British Air Defense

A British dirigible moving along the coast

Based on sound detection and ranging, the British developed a trustworthy warning system. They installed searchlights, anti-aircraft guns, and observer rings in belts surrounding the city. They developed better night-fighting pursuit aircraft with luminous instruments, an upward-canted Lewis gun, and effective incendiary and explosive bullets that could ignite the hydrogen gas and bring the Zeppelins down in flames. They also produced more night-fighting pilots, anti-aircraft guns, and shells. Around London, there were 12 pursuit units with 110 aircraft devoted to air defense.

Despite the fact that British aircraft were finally able to shoot down German Zeppelins, some German airmen believed that additional strikes on the British government could cause it to fall. Peter Strasser (1876–1918), a well-known airship commander in the navy, pushed for the development of the new “V” class Zeppelin, which could soar to heights of 4,800–6,000 meters. There were changes to the British and French leadership in 1916 following significant Allied losses at Verdun and the Somme. Germans perceived the coalition administration that David Lloyd George (1863–1945) put together as being weak. After 1917 saw the collapse of Russia, the Germans re-energized the Western Front by sending at least one million experienced combatants from the east. German officials thought that unrestricted submarine warfare in a full-scale land, sea, and air campaign could suffocate Britain before the unprepared United States could have any impact on the war.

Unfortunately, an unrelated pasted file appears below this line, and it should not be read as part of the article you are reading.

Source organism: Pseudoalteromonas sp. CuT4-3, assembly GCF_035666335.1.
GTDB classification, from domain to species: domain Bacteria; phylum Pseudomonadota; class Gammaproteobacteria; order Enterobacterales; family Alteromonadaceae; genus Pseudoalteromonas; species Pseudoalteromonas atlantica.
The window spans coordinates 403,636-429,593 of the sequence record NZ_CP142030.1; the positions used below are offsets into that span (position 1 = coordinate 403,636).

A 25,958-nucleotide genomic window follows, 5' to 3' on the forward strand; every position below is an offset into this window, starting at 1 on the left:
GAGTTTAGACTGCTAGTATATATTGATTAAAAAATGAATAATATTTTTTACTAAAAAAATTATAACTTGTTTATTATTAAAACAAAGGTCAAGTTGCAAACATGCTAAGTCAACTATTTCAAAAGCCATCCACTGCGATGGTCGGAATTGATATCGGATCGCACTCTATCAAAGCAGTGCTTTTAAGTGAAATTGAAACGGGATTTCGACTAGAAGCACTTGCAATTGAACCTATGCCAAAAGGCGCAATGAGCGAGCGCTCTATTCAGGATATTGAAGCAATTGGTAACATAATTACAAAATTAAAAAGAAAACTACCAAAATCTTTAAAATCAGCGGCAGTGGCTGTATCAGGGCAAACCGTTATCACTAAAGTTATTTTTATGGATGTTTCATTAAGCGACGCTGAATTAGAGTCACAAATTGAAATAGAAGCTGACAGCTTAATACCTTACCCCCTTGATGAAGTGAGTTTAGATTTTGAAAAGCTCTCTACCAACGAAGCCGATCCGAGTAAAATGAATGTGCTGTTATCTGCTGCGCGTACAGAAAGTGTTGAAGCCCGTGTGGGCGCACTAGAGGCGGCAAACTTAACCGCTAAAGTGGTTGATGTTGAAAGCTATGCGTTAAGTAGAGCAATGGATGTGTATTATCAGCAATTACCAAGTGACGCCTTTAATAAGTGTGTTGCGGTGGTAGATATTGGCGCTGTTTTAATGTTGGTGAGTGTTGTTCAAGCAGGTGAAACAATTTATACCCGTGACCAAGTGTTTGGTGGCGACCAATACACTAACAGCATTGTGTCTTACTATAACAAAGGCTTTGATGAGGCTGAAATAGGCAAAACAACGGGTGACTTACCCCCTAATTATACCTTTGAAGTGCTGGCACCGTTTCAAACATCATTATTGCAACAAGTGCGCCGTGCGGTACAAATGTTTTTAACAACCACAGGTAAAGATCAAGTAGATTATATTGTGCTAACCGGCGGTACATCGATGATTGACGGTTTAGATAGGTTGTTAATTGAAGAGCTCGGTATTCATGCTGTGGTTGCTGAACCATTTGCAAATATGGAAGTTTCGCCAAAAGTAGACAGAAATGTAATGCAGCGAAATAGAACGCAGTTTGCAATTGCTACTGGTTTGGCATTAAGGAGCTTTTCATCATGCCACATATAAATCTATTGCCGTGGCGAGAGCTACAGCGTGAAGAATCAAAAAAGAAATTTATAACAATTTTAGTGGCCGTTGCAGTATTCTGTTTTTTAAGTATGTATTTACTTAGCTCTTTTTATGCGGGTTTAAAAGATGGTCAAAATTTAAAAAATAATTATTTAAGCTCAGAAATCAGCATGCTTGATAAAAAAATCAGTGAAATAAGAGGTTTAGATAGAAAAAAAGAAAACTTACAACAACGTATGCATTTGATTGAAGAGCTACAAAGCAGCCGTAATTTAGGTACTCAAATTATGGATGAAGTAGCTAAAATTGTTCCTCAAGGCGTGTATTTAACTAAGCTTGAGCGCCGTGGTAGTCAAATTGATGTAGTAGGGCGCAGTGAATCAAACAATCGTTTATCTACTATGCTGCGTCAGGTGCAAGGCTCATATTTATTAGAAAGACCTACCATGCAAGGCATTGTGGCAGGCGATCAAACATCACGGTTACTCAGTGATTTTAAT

Zeppelin Losses and Impact on Air War

Zeppelin Museum Friedrichshafen

Attacks by naval airships persisted until 1917, but the British gradually took the lead and German casualties were severe. Out of 115 German Zeppelins that flew during the war, 66 percent, or 77, were shot down or damaged. The “giant” and Gotha bombers, which could launch attacks both during the day and at night, were consequently used by the Imperial German Staff.